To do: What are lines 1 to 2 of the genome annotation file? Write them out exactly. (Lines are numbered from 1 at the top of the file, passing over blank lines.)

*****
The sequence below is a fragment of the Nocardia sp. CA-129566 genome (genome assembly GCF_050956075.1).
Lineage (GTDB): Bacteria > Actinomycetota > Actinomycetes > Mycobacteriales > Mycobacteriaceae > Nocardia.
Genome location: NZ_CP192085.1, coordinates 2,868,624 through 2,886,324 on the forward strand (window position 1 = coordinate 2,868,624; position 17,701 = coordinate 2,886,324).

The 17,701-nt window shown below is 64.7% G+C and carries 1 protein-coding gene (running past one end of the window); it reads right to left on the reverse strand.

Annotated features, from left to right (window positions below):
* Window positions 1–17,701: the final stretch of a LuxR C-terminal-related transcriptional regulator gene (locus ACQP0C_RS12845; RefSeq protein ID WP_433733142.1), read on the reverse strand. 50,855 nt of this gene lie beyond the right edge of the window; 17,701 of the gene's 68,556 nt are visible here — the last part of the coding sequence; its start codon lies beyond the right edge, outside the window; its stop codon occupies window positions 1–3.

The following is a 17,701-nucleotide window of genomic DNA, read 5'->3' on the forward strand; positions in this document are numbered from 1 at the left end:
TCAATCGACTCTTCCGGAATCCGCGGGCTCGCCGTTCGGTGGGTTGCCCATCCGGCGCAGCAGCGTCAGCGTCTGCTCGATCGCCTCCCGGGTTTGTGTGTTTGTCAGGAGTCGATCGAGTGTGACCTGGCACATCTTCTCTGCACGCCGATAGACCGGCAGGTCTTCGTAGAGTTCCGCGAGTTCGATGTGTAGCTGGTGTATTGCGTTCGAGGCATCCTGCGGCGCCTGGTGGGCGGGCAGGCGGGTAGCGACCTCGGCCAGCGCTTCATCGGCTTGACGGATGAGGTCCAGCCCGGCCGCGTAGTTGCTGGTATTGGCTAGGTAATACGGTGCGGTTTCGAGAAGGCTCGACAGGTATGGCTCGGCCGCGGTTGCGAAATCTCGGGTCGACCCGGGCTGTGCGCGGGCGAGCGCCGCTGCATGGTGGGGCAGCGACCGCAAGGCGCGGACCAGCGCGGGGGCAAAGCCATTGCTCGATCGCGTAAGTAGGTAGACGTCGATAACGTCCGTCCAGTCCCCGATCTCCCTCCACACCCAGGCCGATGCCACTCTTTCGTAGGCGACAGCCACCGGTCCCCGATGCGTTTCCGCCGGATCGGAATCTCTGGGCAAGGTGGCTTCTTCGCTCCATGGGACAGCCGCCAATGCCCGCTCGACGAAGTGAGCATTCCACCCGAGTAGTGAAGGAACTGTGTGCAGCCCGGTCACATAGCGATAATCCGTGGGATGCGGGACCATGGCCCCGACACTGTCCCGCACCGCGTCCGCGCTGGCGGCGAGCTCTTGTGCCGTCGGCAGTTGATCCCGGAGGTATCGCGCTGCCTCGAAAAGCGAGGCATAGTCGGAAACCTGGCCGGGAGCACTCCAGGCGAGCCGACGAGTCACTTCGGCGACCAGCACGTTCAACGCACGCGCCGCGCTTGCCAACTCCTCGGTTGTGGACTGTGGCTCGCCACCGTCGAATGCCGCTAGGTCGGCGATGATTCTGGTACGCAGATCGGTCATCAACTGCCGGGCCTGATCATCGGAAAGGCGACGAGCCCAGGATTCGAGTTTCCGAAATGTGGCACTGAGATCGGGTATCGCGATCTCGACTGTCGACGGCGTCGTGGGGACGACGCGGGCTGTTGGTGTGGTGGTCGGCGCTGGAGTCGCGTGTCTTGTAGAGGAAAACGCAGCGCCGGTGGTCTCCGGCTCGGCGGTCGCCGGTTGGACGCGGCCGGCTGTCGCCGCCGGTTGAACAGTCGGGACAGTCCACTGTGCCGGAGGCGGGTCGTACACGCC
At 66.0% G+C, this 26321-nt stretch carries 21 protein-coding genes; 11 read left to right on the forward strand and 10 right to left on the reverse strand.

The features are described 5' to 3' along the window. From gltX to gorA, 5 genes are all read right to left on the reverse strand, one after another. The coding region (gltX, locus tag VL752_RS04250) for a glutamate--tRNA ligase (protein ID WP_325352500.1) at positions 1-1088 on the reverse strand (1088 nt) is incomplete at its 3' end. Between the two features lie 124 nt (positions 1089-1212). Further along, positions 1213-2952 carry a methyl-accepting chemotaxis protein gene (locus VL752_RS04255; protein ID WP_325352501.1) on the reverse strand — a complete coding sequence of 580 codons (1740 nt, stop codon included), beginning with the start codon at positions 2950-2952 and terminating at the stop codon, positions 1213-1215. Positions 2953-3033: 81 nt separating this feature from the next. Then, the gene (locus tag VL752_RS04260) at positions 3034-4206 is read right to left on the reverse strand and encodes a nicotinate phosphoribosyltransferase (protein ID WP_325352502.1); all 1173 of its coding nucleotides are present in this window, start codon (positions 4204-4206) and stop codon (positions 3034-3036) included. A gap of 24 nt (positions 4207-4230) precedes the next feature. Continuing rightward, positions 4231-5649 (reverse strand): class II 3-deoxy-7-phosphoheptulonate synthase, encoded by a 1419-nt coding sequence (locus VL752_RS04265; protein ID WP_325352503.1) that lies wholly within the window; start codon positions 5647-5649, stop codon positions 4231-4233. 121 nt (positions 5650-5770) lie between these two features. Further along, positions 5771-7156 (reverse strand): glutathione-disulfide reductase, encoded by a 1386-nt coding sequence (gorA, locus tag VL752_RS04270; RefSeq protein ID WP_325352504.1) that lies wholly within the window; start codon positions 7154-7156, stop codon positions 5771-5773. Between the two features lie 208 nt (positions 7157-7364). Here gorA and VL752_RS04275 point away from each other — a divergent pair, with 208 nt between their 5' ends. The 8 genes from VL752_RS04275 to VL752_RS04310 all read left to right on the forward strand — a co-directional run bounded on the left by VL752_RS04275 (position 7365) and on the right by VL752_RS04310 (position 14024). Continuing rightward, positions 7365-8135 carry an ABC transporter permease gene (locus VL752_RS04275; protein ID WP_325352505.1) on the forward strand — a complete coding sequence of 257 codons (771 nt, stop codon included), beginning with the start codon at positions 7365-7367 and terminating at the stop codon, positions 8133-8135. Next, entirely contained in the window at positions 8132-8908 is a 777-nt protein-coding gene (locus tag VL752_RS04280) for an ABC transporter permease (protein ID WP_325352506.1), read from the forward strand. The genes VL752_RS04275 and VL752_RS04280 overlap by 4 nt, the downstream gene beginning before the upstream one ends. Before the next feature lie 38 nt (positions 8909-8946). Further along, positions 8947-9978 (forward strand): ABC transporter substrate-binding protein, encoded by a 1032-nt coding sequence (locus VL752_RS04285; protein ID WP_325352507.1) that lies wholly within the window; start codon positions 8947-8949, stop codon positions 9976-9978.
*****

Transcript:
The sequence below is a fragment of the Nocardia sp. CA-129566 genome (genome assembly GCF_050956075.1).
Lineage (GTDB): Bacteria > Actinomycetota > Actinomycetes > Mycobacteriales > Mycobacteriaceae > Nocardia.